Cybersecurity experts have previously come up with several methods allowing one iPhone user to forcibly freeze and reboot others’ iPhones, but they recently revealed a bug that threatens not just the well-being of the smartphones, but also their owners’ privacy.
A new iPhone glitch, found by some resourceful users has raised major privacy concerns as it basically allows anyone to listen to your Apple device without you being aware of it. The bug allows an iPhone user, making a FaceTime call, to force the recipient to “answer the call” and start feeding audio without actually pressing the answer button.
The tap in can only last as long as the recipient’s phone or Mac continues ringing (as technically the call remains unanswered), but can still give the “hacker” the audio pieces of what is happening on the other end of the line.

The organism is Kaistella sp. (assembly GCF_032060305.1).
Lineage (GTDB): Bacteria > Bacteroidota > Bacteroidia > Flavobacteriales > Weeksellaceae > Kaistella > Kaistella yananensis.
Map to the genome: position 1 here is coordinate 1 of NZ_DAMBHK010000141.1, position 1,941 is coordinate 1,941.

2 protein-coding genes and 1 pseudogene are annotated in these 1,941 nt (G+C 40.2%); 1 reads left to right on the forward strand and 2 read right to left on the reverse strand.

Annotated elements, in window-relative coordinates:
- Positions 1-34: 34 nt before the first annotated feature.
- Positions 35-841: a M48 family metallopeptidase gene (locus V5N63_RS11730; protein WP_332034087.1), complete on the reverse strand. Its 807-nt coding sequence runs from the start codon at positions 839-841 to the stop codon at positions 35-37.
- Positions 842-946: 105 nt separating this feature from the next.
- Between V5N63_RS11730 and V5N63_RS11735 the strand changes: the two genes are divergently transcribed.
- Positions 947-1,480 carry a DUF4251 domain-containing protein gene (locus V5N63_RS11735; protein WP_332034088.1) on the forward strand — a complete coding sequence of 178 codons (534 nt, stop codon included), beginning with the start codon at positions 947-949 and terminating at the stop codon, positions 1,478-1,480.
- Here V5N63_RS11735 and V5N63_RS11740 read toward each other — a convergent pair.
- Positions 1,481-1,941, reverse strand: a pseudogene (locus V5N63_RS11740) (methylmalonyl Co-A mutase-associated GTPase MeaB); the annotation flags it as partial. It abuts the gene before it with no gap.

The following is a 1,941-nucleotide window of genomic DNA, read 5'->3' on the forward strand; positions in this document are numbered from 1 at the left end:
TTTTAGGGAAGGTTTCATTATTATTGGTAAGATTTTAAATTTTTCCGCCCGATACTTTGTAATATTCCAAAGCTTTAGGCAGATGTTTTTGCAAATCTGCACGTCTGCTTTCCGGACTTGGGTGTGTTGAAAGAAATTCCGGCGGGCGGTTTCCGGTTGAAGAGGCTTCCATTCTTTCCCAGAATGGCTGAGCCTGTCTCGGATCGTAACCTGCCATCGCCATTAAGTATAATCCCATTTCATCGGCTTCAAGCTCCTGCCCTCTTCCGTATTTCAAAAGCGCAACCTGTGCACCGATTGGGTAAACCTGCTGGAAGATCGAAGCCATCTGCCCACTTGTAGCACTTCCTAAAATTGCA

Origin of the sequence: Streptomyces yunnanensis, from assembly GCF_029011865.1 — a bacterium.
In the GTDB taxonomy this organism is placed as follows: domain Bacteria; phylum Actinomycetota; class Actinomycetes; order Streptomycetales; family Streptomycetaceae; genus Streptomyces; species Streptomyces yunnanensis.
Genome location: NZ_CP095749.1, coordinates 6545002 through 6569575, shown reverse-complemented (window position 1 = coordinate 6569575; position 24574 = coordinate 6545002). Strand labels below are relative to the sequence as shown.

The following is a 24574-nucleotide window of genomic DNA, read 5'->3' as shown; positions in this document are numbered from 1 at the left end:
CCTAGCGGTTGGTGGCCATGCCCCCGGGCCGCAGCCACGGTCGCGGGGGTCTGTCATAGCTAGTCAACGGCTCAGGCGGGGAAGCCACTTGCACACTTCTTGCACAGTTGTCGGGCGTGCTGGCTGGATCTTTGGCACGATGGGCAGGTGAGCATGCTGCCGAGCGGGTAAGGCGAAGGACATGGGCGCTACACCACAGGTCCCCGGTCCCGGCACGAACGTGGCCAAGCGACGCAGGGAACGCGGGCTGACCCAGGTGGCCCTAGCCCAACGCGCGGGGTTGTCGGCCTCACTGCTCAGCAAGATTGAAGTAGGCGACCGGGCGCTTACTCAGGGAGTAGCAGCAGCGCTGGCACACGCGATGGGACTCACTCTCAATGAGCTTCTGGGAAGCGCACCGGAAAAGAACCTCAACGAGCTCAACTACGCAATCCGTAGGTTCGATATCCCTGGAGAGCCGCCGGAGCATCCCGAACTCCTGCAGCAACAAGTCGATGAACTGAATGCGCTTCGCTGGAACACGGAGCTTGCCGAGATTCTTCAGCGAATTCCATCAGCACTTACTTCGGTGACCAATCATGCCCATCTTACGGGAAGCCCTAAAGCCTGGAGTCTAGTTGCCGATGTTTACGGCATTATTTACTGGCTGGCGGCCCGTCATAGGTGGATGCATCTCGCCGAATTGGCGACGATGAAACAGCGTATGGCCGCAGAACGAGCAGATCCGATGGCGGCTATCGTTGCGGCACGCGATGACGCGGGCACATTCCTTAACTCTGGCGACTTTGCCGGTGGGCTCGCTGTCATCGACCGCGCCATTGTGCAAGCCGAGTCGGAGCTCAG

The bug uses the FaceTime group call functionality. The “hacker” calls the victim via the FaceTime app and then adds a new person to create a conference call. But instead of actually calling one more iPhone user, the perpetrator enters his/her own number. This leads to the victim’s iPhone starting to feed audio despite continuing to ring.
Apple has issued a statement that it’s aware of the problem and promised to fix it in the next patch for the iOS system. The company also downed its FaceTime group call servers as a temporary fix for the privacy-violating bug. However, the 9to5mac website managed to repeat the bug hours after the reported shutting off of the servers. It’s unclear if the bug can still be used. The only 100% solution for now is to switch off FaceTime on your apple device for good.
Last year, security experts discovered a number of iOS bugs, leading to the device freezing and forcibly rebooting. Namely, any user could send a simple SMS to an iPhone to “kill” and forcibly reboot it.